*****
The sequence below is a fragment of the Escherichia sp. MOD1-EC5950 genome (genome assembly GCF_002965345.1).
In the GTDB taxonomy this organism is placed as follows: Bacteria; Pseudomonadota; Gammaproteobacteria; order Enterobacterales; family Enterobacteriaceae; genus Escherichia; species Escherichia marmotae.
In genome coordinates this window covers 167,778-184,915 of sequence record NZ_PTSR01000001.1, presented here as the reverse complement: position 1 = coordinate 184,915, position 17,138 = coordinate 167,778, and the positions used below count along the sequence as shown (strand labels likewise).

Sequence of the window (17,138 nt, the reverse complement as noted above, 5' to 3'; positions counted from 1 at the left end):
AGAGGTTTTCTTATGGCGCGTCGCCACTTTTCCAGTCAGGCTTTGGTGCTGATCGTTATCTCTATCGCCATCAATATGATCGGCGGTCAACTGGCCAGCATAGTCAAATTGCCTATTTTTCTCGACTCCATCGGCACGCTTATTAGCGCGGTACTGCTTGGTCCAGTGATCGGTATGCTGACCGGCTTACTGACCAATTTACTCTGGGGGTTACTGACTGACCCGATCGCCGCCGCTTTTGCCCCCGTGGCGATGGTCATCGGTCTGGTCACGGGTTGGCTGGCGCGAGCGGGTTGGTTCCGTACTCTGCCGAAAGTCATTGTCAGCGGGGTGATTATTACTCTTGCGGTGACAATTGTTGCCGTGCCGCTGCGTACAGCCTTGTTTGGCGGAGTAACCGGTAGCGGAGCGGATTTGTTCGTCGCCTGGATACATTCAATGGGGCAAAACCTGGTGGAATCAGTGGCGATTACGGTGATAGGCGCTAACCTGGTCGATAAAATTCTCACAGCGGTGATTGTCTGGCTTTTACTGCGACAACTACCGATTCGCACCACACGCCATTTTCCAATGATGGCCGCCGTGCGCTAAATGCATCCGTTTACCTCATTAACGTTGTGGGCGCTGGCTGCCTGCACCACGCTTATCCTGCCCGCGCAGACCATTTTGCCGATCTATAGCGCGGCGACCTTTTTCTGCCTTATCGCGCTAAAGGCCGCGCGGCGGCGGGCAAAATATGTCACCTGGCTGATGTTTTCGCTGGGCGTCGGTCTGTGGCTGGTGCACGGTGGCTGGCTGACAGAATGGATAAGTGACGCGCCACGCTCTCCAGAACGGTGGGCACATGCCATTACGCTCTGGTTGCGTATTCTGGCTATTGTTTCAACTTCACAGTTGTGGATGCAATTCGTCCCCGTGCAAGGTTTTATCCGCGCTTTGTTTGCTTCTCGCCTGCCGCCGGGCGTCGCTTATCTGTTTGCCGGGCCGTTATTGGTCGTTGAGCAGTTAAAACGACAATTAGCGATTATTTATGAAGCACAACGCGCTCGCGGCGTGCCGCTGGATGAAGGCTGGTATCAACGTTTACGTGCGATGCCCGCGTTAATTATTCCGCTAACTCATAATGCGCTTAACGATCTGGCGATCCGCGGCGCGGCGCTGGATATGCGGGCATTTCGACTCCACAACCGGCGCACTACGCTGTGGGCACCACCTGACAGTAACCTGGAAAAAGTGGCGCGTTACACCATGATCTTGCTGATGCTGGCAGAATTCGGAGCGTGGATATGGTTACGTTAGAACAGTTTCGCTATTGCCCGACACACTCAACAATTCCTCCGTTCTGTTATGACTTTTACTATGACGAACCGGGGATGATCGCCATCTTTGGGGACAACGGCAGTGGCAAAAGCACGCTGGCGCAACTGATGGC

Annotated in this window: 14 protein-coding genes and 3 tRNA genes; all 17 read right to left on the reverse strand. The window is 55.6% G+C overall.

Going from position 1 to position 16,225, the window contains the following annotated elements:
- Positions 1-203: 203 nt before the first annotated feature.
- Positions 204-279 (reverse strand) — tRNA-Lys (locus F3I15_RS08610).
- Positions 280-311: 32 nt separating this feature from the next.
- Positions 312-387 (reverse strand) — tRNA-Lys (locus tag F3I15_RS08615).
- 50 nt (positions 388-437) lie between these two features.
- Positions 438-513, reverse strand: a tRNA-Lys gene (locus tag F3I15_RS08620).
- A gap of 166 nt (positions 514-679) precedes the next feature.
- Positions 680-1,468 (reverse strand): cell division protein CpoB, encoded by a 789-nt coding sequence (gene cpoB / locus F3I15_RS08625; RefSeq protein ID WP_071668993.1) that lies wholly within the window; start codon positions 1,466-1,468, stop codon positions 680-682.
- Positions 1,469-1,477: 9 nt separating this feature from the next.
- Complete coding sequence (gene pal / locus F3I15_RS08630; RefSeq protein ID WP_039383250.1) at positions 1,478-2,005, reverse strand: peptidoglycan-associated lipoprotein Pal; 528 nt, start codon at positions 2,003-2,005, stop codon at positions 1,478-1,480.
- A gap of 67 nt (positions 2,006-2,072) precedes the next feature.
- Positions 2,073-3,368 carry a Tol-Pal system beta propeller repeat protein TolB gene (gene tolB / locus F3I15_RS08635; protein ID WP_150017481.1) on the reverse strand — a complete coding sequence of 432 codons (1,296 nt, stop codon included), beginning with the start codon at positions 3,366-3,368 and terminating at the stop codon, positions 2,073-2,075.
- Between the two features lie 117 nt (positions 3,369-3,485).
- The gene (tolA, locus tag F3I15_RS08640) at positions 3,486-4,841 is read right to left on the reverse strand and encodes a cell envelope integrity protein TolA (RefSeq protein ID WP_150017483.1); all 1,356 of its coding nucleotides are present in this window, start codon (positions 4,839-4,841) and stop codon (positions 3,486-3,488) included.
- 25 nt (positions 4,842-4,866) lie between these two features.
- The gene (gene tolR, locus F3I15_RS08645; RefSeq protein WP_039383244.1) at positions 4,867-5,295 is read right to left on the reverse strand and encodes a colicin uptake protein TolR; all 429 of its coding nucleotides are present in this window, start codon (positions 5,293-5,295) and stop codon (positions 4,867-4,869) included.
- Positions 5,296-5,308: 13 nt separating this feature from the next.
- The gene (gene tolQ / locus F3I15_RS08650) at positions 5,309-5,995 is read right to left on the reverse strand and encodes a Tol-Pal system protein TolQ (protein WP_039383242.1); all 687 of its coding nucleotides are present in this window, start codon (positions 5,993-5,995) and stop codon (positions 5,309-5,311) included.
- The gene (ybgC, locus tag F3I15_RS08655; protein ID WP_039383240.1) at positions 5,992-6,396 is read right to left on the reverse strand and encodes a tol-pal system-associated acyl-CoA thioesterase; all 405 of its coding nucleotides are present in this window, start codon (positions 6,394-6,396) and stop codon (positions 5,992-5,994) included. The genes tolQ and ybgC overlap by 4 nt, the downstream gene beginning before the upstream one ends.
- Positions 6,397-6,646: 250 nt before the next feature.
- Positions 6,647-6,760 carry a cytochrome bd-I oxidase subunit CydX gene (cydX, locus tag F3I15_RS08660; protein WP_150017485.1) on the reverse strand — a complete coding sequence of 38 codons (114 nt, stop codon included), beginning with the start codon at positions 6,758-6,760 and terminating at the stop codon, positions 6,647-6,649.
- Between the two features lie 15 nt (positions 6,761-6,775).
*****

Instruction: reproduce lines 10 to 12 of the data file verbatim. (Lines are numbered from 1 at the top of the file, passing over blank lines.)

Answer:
- Positions 280-311: 32 nt separating this feature from the next.
- Positions 312-387 (reverse strand) — tRNA-Lys (locus tag F3I15_RS08615).
- 50 nt (positions 388-437) lie between these two features.